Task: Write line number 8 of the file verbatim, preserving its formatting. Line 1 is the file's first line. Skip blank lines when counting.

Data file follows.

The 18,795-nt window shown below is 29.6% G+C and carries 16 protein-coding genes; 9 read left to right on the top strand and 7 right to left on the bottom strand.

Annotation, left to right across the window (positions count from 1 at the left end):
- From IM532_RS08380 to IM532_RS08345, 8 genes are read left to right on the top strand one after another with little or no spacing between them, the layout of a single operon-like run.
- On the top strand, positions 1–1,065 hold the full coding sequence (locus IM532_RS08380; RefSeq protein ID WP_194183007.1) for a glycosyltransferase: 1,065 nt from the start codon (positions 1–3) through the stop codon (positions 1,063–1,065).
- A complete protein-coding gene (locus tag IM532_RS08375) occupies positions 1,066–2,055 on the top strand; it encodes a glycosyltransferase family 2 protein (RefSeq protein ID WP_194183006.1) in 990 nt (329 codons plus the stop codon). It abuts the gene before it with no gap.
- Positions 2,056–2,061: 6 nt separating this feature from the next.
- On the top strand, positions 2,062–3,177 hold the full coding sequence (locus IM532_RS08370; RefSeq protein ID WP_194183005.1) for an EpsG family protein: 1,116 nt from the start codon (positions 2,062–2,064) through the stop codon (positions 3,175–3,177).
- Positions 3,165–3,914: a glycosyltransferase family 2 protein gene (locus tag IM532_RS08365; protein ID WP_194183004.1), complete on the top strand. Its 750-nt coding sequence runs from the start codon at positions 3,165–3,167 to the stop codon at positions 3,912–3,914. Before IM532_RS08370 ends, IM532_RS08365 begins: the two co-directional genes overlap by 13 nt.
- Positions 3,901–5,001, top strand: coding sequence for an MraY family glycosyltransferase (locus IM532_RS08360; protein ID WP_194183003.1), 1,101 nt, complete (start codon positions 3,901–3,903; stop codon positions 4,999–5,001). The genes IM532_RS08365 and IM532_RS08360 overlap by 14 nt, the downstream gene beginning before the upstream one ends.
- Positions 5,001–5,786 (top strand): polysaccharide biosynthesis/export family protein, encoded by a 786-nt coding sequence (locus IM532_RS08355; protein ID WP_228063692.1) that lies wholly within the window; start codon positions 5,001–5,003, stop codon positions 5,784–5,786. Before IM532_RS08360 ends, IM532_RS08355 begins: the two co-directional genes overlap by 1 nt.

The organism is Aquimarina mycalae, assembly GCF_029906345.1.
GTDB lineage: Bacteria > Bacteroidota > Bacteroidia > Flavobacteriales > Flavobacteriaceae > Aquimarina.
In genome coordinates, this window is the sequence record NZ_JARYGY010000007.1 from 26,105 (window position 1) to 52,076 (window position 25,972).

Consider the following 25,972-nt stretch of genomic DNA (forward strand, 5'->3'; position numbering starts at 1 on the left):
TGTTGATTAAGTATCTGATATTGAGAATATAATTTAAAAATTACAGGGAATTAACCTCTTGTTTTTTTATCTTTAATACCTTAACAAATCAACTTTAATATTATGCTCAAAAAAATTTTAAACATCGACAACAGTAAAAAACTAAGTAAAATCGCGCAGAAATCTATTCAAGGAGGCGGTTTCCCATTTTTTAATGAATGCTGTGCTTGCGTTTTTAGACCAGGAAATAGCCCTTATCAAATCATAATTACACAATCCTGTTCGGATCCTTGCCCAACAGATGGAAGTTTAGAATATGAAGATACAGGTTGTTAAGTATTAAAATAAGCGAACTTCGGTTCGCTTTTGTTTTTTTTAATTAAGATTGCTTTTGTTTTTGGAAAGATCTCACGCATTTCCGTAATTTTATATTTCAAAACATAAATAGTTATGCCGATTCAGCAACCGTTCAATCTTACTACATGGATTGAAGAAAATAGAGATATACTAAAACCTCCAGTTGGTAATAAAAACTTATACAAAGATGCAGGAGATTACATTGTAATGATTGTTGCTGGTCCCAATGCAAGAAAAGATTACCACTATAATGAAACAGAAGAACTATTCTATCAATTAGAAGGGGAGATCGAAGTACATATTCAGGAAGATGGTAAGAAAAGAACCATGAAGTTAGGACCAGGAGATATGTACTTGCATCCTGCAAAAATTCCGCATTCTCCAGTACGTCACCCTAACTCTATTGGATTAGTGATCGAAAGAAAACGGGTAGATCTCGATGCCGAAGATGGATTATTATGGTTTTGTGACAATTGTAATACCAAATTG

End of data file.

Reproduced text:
- Positions 3,165–3,914: a glycosyltransferase family 2 protein gene (locus tag IM532_RS08365; protein ID WP_194183004.1), complete on the top strand. Its 750-nt coding sequence runs from the start codon at positions 3,165–3,167 to the stop codon at positions 3,912–3,914. Before IM532_RS08370 ends, IM532_RS08365 begins: the two co-directional genes overlap by 13 nt.